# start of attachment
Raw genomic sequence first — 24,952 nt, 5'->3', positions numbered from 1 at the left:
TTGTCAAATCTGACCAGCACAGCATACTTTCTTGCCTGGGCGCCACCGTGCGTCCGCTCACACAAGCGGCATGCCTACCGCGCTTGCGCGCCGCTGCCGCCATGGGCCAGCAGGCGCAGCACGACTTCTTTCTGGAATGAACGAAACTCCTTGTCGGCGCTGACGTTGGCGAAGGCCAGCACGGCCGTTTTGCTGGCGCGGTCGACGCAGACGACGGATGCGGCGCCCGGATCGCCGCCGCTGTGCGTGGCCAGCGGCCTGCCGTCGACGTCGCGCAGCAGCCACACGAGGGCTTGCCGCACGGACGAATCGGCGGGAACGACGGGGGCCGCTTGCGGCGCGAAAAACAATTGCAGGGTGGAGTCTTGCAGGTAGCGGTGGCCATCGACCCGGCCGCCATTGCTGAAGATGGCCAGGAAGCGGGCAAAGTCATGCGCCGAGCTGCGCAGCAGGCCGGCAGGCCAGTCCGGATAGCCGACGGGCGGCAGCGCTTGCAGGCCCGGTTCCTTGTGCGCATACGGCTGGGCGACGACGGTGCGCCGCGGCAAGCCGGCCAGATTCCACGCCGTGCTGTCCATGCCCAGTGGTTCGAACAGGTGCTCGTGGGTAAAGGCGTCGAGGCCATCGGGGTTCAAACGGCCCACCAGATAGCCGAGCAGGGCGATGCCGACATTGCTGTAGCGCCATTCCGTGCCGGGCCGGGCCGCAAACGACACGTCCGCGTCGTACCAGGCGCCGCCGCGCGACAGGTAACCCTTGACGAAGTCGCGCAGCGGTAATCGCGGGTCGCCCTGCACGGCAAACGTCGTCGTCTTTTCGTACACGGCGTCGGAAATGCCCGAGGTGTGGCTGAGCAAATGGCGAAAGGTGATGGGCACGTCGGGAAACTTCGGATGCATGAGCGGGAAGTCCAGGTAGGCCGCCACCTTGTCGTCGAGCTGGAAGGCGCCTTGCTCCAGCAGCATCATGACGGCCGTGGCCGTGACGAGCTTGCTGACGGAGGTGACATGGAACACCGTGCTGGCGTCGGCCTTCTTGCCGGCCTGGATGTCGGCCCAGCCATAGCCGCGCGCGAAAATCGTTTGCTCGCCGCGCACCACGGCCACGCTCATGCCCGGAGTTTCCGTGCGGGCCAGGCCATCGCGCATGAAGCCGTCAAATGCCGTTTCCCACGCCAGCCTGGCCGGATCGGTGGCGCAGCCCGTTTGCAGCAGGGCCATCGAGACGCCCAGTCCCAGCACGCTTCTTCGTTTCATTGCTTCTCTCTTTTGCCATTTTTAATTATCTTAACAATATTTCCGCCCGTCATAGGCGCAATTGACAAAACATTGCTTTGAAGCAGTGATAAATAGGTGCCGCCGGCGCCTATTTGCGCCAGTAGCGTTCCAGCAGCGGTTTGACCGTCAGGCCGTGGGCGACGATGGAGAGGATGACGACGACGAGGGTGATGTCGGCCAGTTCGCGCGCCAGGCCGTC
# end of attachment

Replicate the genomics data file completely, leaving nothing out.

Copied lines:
Raw genomic sequence first — 24,952 nt, 5'->3', positions numbered from 1 at the left:
TTGTCAAATCTGACCAGCACAGCATACTTTCTTGCCTGGGCGCCACCGTGCGTCCGCTCACACAAGCGGCATGCCTACCGCGCTTGCGCGCCGCTGCCGCCATGGGCCAGCAGGCGCAGCACGACTTCTTTCTGGAATGAACGAAACTCCTTGTCGGCGCTGACGTTGGCGAAGGCCAGCACGGCCGTTTTGCTGGCGCGGTCGACGCAGACGACGGATGCGGCGCCCGGATCGCCGCCGCTGTGCGTGGCCAGCGGCCTGCCGTCGACGTCGCGCAGCAGCCACACGAGGGCTTGCCGCACGGACGAATCGGCGGGAACGACGGGGGCCGCTTGCGGCGCGAAAAACAATTGCAGGGTGGAGTCTTGCAGGTAGCGGTGGCCATCGACCCGGCCGCCATTGCTGAAGATGGCCAGGAAGCGGGCAAAGTCATGCGCCGAGCTGCGCAGCAGGCCGGCAGGCCAGTCCGGATAGCCGACGGGCGGCAGCGCTTGCAGGCCCGGTTCCTTGTGCGCATACGGCTGGGCGACGACGGTGCGCCGCGGCAAGCCGGCCAGATTCCACGCCGTGCTGTCCATGCCCAGTGGTTCGAACAGGTGCTCGTGGGTAAAGGCGTCGAGGCCATCGGGGTTCAAACGGCCCACCAGATAGCCGAGCAGGGCGATGCCGACATTGCTGTAGCGCCATTCCGTGCCGGGCCGGGCCGCAAACGACACGTCCGCGTCGTACCAGGCGCCGCCGCGCGACAGGTAACCCTTGACGAAGTCGCGCAGCGGTAATCGCGGGTCGCCCTGCACGGCAAACGTCGTCGTCTTTTCGTACACGGCGTCGGAAATGCCCGAGGTGTGGCTGAGCAAATGGCGAAAGGTGATGGGCACGTCGGGAAACTTCGGATGCATGAGCGGGAAGTCCAGGTAGGCCGCCACCTTGTCGTCGAGCTGGAAGGCGCCTTGCTCCAGCAGCATCATGACGGCCGTGGCCGTGACGAGCTTGCTGACGGAGGTGACATGGAACACCGTGCTGGCGTCGGCCTTCTTGCCGGCCTGGATGTCGGCCCAGCCATAGCCGCGCGCGAAAATCGTTTGCTCGCCGCGCACCACGGCCACGCTCATGCCCGGAGTTTCCGTGCGGGCCAGGCCATCGCGCATGAAGCCGTCAAATGCCGTTTCCCACGCCAGCCTGGCCGGATCGGTGGCGCAGCCCGTTTGCAGCAGGGCCATCGAGACGCCCAGTCCCAGCACGCTTCTTCGTTTCATTGCTTCTCTCTTTTGCCATTTTTAATTATCTTAACAATATTTCCGCCCGTCATAGGCGCAATTGACAAAACATTGCTTTGAAGCAGTGATAAATAGGTGCCGCCGGCGCCTATTTGCGCCAGTAGCGTTCCAGCAGCGGTTTGACCGTCAGGCCGTGGGCGACGATGGAGAGGATGACGACGACGAGGGTGATGTCGGCCAGTTCGCGCGCCAGGCCGTC